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Let X1 and X2 be the numbers on two independent fair-die rolls. Let X be the minimum and Y the maximum of X1 and X2. Calculate: $$E(Y|X=x)\qquad\text{and}\qquad E(X|Y=y) $$ given that X1 and X2 independent and uniformly distributed on $\{1,\ldots,n\}$.

What I was able to do was trying to rewrite $E(Y|X=x) = E(Y,X=x)/(E(X=x))$, but this does not seem to helpful. Also, what can I do with the fact that they are indpendent and uniformly distributed?

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I would start by calculating the result for small $n$ and look for a pattern. For $n=2, E(Y|x=2)=2, E(Y|x=1)=\frac{5}{3}$ as the possibilities are (1,1), (1,2), and (2,1). E(X=i)=E(y=n-i) by symmetry. – Ross Millikan Apr 27 '11 at 5:11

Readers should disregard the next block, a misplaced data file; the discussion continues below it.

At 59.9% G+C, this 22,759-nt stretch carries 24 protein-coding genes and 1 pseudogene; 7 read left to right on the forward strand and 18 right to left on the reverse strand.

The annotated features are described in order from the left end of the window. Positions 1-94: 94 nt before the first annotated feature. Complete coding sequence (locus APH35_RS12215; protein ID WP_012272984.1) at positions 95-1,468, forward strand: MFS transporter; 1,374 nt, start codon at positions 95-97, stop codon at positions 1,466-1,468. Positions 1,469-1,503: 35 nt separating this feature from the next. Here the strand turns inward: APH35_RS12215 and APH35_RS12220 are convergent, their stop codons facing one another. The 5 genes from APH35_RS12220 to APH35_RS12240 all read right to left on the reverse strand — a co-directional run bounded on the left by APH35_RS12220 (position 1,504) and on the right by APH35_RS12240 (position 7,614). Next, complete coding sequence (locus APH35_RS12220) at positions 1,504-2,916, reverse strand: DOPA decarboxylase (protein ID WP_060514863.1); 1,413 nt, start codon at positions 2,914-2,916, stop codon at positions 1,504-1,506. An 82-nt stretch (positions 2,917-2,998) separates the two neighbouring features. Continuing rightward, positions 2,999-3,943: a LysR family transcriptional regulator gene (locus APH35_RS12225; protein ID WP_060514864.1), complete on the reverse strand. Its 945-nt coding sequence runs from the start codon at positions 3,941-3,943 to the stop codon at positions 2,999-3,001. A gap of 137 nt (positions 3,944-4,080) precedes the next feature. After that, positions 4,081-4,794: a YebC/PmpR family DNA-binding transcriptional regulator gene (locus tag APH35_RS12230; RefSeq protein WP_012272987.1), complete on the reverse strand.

Your formula $E(Y|X=x)=E(Y,X=x)/(E(X=x))$ is not correct; in fact, $E(X=x)$ doesn't even make sense (events don't have expectations, they have probabilities).

I'd start by computing the conditional probability $P(X=x | Y=y)$ (note that the answer will be different depending on whether $x < y$, $x=y$ or $x > y$). Then, use the fact that conditional expectation can be computed just like ordinary expectation, replacing probability by conditional probability: $$E[X | Y=y] = \sum_{x=1}^n x P(X=x | Y=y).$$

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I got this down, but can you work out E(Y|X=x)? I'm lost on this. – mary Apr 28 '11 at 6:25

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